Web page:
ID movie/book about quitting smoking

During lunch today a colleague told us about either a movie or a book about a very special and drastic way of quitting.

The person in the story made a contract with an agency which said that if the person ever smoked again the agency would kill them. The contract was also unrecallable since there was no way of contacting the agency again.

My colleague couldn’t remember the title nor whether it was a movie or a book.

Can anyone help us ID this?

Cat’s Eye with James Woods as the smoker.

Based on the short story “Quitters, Inc.” by Stephen King. Is that in Skeleton Crew?

Damn, that was fast. Thanks Slithy.

Seems it’s both a book (short story) and a film.

I remember the freakiest part of this movie is when he goes into his little office in his house and pulls a cigarette out of the drawer about to light up when he looks across the room and in the closet behind the clothes there is a pair of boots visible underneath the hanging clothes. Someone from the company ostensibly is in his closet behind his clothing watching him. It just sends chills right up my spine.

It’s actually from Night Shift, King’s first and best collection of his short stories.

Quitter’s Inc. has always been one of my favorites. Sometimes They Come Back, The Ledge, and Last Rung of the Ladder are excellent reads also found in Night Shift and IMHO represent King’s best work as a writer.

As for Quitter’s Inc, the agency didn’t threaten to kill the smoker for back sliding but instead would target that person’s loved ones.

Rats. I see it’s going to be one of those mush-brain days.

Yep, it’s chilling when they go after the guy’s son and wife. And the ending, when he meets the wife of the man who recommended Quitter’s Inc. to him? Yeah, it’s a pretty powerful short story, well worth seeking out.

The *organization * :wink: operated on the theory that love was pragmatic. A threat against you may not work, but a threat against your loved one would.

It was actually kind of sweet. In the King short story the man had a mentally retarded son and he was a bit repulsed by him. When they threatened to break his kid’s arms if he smoked he realized how much he loved his son, and began to treasure him.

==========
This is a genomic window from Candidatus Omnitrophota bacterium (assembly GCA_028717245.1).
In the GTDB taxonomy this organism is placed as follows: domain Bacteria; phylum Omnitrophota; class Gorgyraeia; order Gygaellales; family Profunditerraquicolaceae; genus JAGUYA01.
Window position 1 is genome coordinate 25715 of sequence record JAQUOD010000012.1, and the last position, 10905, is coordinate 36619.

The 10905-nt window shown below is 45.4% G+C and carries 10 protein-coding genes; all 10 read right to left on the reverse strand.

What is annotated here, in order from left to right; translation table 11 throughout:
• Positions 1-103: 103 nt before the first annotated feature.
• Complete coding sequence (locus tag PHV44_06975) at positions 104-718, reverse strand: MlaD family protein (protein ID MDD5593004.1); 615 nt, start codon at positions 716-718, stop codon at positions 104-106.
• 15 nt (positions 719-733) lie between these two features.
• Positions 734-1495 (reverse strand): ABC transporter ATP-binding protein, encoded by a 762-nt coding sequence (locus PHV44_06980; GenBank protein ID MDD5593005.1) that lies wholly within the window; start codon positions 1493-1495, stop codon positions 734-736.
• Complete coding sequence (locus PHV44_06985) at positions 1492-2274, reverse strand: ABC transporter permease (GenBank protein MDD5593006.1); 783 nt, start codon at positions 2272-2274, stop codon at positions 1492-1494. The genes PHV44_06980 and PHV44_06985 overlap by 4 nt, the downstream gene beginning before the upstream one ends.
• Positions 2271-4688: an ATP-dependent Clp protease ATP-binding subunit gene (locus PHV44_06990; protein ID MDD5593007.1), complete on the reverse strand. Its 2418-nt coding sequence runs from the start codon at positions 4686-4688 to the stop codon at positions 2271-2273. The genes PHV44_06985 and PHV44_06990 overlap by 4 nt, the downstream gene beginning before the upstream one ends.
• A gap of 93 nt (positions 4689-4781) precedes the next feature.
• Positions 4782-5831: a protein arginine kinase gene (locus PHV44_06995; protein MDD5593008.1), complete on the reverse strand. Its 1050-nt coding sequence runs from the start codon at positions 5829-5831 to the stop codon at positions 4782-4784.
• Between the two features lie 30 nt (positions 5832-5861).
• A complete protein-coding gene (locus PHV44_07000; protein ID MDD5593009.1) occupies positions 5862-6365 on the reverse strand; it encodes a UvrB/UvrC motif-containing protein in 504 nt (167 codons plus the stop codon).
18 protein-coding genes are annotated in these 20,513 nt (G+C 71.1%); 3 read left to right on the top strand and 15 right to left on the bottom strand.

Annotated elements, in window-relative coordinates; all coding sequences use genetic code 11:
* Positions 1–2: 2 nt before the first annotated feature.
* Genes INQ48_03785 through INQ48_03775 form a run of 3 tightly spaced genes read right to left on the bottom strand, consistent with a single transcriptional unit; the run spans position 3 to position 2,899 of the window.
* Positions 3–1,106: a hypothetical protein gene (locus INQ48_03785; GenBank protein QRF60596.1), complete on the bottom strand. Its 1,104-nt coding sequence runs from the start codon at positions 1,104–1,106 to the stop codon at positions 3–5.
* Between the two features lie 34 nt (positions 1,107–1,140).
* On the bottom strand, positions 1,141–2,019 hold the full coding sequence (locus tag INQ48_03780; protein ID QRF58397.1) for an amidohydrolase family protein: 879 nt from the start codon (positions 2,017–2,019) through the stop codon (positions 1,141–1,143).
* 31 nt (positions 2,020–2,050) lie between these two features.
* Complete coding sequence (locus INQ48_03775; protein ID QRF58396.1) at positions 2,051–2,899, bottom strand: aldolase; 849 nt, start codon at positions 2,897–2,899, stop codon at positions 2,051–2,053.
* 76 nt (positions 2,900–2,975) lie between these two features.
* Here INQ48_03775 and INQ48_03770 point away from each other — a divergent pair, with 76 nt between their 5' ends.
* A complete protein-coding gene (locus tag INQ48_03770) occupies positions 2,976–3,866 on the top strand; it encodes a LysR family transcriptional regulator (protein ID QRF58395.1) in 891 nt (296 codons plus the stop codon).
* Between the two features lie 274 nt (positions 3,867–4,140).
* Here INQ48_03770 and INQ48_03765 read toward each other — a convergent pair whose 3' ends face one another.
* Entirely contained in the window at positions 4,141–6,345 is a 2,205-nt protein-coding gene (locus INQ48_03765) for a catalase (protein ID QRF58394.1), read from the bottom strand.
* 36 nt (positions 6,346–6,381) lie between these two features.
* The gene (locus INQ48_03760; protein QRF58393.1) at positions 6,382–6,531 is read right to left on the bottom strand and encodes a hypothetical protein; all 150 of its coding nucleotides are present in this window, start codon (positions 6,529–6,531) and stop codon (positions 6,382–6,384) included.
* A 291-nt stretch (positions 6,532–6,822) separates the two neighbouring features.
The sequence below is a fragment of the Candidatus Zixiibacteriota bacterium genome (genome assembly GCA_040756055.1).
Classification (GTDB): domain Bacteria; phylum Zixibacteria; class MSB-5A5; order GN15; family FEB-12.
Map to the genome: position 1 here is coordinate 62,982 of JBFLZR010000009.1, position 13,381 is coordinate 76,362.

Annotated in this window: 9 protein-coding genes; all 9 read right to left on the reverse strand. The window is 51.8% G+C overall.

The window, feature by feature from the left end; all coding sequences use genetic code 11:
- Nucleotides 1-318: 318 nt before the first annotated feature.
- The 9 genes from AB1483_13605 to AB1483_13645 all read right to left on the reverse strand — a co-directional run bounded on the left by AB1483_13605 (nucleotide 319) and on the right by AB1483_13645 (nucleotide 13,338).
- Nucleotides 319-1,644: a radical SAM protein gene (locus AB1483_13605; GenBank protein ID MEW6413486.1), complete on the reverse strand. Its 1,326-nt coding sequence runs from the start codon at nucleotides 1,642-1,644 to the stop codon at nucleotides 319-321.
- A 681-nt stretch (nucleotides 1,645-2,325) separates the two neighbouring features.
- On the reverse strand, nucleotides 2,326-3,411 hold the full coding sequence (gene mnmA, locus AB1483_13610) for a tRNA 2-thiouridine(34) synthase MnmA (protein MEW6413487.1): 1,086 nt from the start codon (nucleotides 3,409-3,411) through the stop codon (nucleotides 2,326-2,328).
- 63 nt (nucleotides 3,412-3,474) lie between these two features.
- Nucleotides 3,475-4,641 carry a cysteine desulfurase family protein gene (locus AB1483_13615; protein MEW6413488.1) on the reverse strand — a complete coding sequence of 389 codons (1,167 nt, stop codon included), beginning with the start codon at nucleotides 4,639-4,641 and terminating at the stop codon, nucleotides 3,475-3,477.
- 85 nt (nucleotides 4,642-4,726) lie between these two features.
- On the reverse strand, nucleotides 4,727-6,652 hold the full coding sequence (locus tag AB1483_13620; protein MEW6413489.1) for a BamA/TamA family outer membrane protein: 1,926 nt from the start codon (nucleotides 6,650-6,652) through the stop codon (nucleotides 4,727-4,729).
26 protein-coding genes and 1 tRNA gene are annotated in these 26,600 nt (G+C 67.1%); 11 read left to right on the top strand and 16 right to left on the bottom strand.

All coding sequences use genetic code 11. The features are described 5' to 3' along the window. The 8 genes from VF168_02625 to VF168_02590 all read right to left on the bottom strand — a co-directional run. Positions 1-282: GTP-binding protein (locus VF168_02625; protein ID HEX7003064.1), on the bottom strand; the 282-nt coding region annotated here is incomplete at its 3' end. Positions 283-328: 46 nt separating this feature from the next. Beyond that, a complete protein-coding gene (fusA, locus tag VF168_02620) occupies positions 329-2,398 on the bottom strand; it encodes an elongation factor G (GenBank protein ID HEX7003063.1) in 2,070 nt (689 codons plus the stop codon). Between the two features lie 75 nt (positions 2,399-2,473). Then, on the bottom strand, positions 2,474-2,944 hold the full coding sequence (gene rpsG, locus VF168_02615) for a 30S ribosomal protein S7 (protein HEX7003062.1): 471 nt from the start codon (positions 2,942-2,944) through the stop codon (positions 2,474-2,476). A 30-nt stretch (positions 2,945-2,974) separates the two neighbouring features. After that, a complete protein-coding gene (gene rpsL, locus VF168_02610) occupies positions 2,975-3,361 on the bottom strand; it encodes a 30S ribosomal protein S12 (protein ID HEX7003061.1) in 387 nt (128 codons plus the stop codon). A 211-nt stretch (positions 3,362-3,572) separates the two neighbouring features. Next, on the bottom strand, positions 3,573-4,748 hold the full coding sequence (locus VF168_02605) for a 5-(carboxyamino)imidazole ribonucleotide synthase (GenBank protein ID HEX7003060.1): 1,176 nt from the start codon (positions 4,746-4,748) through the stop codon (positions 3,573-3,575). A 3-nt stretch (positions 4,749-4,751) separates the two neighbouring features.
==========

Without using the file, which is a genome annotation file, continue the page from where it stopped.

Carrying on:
Of course, after you quit smoking, they have another plan to make sure you don’t gain weight…

Quitter’s Inc boasted a 98% (I think) success rate. When the smoker asked about the other 2%, the Quitter’s Inc guy pulled a gun out of his desk and said “Oh, even they don’t smoke again. We guarentee it.”

They would start with the loved ones, and the smoker himself was subject to physical punishments after a few infractions but as Annie has pointed out, a tenth breaking of the rules meant they “wrote you off”, as it were.

There’s one about those in **Night Shift ** as well. I think it’s the first one and it’s called Graveyard Shift.

Anyway glad to see others with an appreciation for Quitter’s Inc.

Maybe we should start an appreciation thread for the other featured stories.

Last Rung of the Ladder is as good as anything King has put out.

I agree.

Graveyard Shift creeped me out.

Last Ring of the Ladder was that the one about the girl and her brother jumping into the hay?

I can’t remember the name, but wasn’t the one about the hitman and the toy soldiers in that book, too? I loved that story.

I should reread that collection–I still tell people about “Quitters, Inc.” some twenty years after having read it.

Daniel

Battleground. It’s discussed in the OP of this recent thread though I and others disagreed.

Wasn’t the second bit in Cat’s Eye (about the guy walking around the building on the ledge) a Night Shift story, too? Or did that one come from Skeleton Crew? And who can forget the little breath-stealing gnome stalking Drew Barrymore and framing the cat for parakeetacide!

Fun movie. It was required slumber-party fare for me and my friends all through junior high.

The one with Drew Barrymore is not from a short story by King, but maybe he wrote it specifically for the movie.

Yes, the guy walking around the ledge of the high-rise is from Night Shift. The man was having an affair with a mobster’s wife, and in order to escape with his love, the husband forced him to walk all around the building.

There are some good stories in Everything’s Eventual, too. I really liked the one the book was named for.

Here’s the Wikipedia article on Night Shift, which includes links to each of the stories plus information on the various film adaptations.

In Otto’s wikipedia link, you’ll see The Ledge is included in Night Shift.

The film version starred Robert Hays of Airplane! fame.